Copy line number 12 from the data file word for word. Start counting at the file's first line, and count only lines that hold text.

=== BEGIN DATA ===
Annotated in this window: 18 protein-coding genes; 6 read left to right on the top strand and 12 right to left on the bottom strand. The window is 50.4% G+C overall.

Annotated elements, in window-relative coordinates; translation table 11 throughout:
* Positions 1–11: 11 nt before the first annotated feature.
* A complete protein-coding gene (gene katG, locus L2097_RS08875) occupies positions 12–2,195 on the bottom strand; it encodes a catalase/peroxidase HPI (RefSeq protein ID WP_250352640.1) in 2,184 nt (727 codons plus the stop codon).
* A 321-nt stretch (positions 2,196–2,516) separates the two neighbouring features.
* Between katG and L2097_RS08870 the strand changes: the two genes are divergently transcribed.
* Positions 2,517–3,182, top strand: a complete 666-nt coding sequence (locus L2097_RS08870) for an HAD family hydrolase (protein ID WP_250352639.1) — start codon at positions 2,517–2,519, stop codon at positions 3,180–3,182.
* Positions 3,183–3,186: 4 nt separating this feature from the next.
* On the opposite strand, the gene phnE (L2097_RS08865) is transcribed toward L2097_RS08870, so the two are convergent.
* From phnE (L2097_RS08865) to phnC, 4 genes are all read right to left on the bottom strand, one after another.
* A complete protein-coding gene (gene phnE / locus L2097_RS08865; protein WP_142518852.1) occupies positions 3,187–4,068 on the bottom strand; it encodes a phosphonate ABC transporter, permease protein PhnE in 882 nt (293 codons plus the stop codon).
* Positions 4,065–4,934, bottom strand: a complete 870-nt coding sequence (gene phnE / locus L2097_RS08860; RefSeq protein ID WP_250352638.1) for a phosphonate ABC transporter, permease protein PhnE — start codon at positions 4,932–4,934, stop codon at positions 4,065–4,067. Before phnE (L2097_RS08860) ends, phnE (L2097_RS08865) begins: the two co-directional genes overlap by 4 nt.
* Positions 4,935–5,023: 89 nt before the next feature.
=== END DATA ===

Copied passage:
* Positions 4,065–4,934, bottom strand: a complete 870-nt coding sequence (gene phnE / locus L2097_RS08860; RefSeq protein ID WP_250352638.1) for a phosphonate ABC transporter, permease protein PhnE — start codon at positions 4,932–4,934, stop codon at positions 4,065–4,067. Before phnE (L2097_RS08860) ends, phnE (L2097_RS08865) begins: the two co-directional genes overlap by 4 nt.